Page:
On taxes, the White House has signaled it is prepared to let all of the George W. Bush-era income tax cuts expire at the end of the year if Republicans refuse to limit a tax-cut extension to income below $25,000 a year for married couples.
“We have to ensure that taxes do not go up on middle-class families,” Obama said today. “That is an agenda that Democrats and Republicans and independents, people all across the country, can share.”
Unlike in mid-2011, when talks between Obama and Boehner collapsed, outside market and political forces are bearing down on lawmakers.
Credit ratings agencies including Moody’s Investors Service have said an additional credit downgrade could occur if talks fail. The nonpartisan Congressional Budget Office has warned of a recession in 2013, and Federal Reserve Chairman Ben Bernanke has said he has few options in his tool box should the U.S. suffer an economic shock.
Following a mid-2011 agreement to lift the nation’s borrowing limit that contained $1.2 trillion in Republican- driven spending cuts, and an election where Democrats picked up seats in the House and Senate, the party says it’s well positioned to secure a debt-reduction package weighted mostly toward revenue.
As they try to find a solution both sides can accept, some moves that ease the math complicate the politics.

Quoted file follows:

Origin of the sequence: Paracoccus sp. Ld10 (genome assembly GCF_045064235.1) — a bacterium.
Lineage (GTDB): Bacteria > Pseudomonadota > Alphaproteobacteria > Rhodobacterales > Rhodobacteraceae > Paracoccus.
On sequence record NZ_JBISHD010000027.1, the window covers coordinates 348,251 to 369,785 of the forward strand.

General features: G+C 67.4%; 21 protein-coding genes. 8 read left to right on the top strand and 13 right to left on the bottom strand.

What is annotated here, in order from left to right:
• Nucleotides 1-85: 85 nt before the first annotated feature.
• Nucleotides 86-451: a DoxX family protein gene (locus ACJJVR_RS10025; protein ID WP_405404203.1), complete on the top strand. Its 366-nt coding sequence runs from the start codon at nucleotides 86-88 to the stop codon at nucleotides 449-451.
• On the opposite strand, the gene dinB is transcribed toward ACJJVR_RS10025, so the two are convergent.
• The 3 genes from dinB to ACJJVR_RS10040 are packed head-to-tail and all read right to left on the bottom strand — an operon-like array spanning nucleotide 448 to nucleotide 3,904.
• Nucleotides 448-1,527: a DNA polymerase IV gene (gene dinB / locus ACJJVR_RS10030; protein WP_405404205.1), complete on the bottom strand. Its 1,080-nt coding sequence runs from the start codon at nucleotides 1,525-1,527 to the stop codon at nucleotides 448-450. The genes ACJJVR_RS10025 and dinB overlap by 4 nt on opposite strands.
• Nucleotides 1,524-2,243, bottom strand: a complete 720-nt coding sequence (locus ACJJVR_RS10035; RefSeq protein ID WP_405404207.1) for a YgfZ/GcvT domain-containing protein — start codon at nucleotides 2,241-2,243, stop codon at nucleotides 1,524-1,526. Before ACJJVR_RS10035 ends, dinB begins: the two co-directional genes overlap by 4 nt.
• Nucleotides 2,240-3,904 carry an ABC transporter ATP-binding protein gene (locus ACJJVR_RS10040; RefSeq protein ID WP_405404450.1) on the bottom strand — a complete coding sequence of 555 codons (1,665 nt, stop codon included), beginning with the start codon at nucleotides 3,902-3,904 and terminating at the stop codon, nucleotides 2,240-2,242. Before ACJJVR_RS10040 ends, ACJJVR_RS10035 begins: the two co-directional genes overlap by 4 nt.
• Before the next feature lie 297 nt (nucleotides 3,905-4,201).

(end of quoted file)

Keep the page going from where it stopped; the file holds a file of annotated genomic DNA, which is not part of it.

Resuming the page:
Republicans oppose higher rates while the limits on tax breaks they prefer generate opposition from interest groups that rely on them, including nonprofit organizations, the home- building industry and residents of high-tax states.
“To get serious revenue, you have to go after the stuff that’s big,” said Alan Viard, resident scholar at the American Enterprise Institute, which favors limited government. “By definition, the stuff that’s really big are the things that people are really using.”
Obama wants $1.6 trillion in higher taxes for top earners over the next decade, achieved through a combination of limits on breaks and higher tax rates on ordinary income, capital gains, dividends and estates.
The biggest question is how many votes of his Republican rank-and-file Boehner could lose to produce a revenue compromise in the House, where he oversees an “unstable majority” that’s rejected spending bills and last year’s debt ceiling increase, said Virginia Representative Gerry Connolly, a Democrat.